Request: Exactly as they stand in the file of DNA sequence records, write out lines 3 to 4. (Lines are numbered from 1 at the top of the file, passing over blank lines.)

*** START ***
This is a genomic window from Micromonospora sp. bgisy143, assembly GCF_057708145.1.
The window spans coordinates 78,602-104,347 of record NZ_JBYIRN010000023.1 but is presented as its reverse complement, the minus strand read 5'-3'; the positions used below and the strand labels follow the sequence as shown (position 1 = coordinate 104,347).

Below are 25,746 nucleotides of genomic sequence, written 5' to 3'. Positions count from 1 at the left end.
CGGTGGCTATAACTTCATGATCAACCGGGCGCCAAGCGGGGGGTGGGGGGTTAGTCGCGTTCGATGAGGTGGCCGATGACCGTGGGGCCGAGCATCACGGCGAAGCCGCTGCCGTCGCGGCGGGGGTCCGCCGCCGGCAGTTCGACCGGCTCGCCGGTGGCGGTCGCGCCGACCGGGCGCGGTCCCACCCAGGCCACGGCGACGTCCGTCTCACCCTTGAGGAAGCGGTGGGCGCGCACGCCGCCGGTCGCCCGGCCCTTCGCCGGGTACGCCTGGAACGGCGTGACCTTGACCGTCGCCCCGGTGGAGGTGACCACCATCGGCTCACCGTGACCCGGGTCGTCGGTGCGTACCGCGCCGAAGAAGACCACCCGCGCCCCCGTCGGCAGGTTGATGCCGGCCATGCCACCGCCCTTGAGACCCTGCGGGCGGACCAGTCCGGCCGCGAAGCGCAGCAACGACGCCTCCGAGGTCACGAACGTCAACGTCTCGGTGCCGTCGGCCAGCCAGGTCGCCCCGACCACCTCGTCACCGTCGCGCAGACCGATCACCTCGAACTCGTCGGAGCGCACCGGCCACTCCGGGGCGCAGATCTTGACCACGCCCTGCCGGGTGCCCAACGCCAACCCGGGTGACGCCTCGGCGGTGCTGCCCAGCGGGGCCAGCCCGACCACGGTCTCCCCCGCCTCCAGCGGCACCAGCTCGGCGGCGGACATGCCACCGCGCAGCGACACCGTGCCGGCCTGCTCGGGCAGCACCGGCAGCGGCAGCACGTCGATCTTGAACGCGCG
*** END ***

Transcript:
Below are 25,746 nucleotides of genomic sequence, written 5' to 3'. Positions count from 1 at the left end.
CGGTGGCTATAACTTCATGATCAACCGGGCGCCAAGCGGGGGGTGGGGGGTTAGTCGCGTTCGATGAGGTGGCCGATGACCGTGGGGCCGAGCATCACGGCGAAGCCGCTGCCGTCGCGGCGGGGGTCCGCCGCCGGCAGTTCGACCGGCTCGCCGGTGGCGGTCGCGCCGACCGGGCGCGGTCCCACCCAGGCCACGGCGACGTCCGTCTCACCCTTGAGGAAGCGGTGGGCGCGCACGCCGCCGGTCGCCCGGCCCTTCGCCGGGTACGCCTGGAACGGCGTGACCTTGACCGTCGCCCCGGTGGAGGTGACCACCATCGGCTCACCGTGACCCGGGTCGTCGGTGCGTACCGCGCCGAAGAAGACCACCCGCGCCCCCGTCGGCAGGTTGATGCCGGCCATGCCACCGCCCTTGAGACCCTGCGGGCGGACCAGTCCGGCCGCGAAGCGCAGCAACGACGCCTCCGAGGTCACGAACGTCAACGTCTCGGTGCCGTCGGCCAGCCAGGTCGCCCCGACCACCTCGTCACCGTCGCGCAGACCGATCACCTCGAACTCGTCGGAGCGCACCGGCCACTCCGGGGCGCAGATCTTGACCACGCCCTGCCGGGTGCCCAACGCCAACCCGGGTGACGCCTCGGCGGTGCTGCCCAGCGGGGCCAGCCCGACCACGGTCTCCCCCGCCTCCAGCGGCACCAGCTCGGCGGCGGACATGCCACCGCGCAGCGACACCGTGCCGGCCTGCTCGGGCAGCACCGGCAGCGGCAGCACGTCGATCTTGAACGCGCG